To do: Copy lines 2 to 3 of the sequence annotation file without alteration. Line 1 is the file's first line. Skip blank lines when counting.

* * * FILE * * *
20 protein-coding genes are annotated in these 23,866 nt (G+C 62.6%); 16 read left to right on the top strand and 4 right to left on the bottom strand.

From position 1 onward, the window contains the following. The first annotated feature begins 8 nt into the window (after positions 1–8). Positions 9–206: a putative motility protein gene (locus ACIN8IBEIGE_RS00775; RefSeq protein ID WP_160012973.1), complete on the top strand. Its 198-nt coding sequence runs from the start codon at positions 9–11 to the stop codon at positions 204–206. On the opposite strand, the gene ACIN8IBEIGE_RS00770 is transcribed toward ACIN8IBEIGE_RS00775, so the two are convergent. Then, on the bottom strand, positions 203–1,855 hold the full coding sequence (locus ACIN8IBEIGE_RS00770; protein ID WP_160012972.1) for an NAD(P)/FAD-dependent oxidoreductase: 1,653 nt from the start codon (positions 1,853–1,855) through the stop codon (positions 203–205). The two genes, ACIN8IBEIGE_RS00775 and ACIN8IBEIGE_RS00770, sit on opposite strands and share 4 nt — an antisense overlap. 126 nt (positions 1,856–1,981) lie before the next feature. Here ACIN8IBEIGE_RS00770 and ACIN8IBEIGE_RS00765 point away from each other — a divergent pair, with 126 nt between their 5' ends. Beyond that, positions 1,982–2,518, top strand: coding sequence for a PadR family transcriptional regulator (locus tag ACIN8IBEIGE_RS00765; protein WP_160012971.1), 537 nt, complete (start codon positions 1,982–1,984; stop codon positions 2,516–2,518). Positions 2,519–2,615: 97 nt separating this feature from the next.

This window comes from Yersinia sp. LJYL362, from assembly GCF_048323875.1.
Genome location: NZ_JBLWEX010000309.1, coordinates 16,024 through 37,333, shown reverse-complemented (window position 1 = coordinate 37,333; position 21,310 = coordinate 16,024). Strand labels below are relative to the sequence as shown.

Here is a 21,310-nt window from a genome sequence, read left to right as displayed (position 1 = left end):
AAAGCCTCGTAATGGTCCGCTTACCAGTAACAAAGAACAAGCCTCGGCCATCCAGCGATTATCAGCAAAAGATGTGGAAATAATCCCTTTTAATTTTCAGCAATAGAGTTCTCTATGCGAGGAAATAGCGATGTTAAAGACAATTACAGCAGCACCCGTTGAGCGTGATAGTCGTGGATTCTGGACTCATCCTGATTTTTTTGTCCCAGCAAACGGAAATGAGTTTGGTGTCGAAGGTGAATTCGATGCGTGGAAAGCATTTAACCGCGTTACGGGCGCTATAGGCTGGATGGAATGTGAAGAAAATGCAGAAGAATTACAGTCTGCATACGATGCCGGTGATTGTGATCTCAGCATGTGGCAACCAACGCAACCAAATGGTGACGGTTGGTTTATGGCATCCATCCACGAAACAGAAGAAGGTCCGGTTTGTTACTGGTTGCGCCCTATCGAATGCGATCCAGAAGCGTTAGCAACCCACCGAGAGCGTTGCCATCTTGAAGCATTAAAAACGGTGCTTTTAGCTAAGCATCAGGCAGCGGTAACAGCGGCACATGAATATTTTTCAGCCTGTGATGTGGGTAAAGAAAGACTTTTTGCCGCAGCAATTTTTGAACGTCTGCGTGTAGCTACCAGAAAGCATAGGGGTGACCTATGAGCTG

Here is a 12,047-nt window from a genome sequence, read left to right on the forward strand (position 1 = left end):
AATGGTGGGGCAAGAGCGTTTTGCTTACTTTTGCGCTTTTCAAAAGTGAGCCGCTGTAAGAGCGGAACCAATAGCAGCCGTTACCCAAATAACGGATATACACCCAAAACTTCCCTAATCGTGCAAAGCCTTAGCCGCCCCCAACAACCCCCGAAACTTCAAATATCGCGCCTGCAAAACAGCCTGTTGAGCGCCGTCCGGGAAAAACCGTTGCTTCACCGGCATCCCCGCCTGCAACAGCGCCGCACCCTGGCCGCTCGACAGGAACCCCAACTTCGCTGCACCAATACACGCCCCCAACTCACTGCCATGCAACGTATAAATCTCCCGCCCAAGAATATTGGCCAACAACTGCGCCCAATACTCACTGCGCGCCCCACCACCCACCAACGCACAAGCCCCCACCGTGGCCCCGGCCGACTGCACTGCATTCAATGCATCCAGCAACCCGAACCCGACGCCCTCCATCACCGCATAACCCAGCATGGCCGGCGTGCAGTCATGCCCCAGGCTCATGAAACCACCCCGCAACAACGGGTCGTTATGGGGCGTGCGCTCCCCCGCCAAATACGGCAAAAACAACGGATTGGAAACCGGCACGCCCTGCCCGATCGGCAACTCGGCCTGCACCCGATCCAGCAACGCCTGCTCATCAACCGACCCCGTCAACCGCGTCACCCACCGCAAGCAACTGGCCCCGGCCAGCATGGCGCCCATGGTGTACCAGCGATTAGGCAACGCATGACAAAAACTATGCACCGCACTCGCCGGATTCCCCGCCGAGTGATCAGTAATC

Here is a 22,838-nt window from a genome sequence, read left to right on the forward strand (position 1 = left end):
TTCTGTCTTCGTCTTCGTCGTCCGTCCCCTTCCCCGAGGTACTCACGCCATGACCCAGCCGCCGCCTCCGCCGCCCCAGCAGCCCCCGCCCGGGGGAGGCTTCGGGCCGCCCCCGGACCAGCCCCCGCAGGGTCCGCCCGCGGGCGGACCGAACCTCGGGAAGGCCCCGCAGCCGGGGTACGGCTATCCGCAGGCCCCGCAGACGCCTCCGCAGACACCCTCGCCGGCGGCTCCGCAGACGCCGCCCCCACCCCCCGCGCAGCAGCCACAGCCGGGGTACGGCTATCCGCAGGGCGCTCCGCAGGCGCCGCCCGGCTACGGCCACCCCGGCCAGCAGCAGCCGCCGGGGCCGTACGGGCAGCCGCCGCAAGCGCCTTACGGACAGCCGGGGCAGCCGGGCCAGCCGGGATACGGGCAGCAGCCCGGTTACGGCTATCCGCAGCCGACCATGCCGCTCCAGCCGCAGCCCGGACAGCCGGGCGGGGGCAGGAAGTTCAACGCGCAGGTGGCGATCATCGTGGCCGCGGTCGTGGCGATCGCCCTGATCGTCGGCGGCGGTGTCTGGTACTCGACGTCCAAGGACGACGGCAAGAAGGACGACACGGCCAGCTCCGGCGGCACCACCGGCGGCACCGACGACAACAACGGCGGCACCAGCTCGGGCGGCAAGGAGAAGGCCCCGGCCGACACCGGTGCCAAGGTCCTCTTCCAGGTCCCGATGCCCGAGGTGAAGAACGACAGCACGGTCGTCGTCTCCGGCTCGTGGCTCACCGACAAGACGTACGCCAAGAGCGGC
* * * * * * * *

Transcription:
From position 1 onward, the window contains the following. The first annotated feature begins 8 nt into the window (after positions 1–8). Positions 9–206: a putative motility protein gene (locus ACIN8IBEIGE_RS00775; RefSeq protein ID WP_160012973.1), complete on the top strand. Its 198-nt coding sequence runs from the start codon at positions 9–11 to the stop codon at positions 204–206. On the opposite strand, the gene ACIN8IBEIGE_RS00770 is transcribed toward ACIN8IBEIGE_RS00775, so the two are convergent. Then, on the bottom strand, positions 203–1,855 hold the full coding sequence (locus ACIN8IBEIGE_RS00770; protein ID WP_160012972.1) for an NAD(P)/FAD-dependent oxidoreductase: 1,653 nt from the start codon (positions 1,853–1,855) through the stop codon (positions 203–205). The two genes, ACIN8IBEIGE_RS00775 and ACIN8IBEIGE_RS00770, sit on opposite strands and share 4 nt — an antisense overlap. 126 nt (positions 1,856–1,981) lie before the next feature. Here ACIN8IBEIGE_RS00770 and ACIN8IBEIGE_RS00765 point away from each other — a divergent pair, with 126 nt between their 5' ends. Beyond that, positions 1,982–2,518, top strand: coding sequence for a PadR family transcriptional regulator (locus tag ACIN8IBEIGE_RS00765; protein WP_160012971.1), 537 nt, complete (start codon positions 1,982–1,984; stop codon positions 2,516–2,518). Positions 2,519–2,615: 97 nt separating this feature from the next.

This window comes from Yersinia sp. LJYL362, from assembly GCF_048323875.1.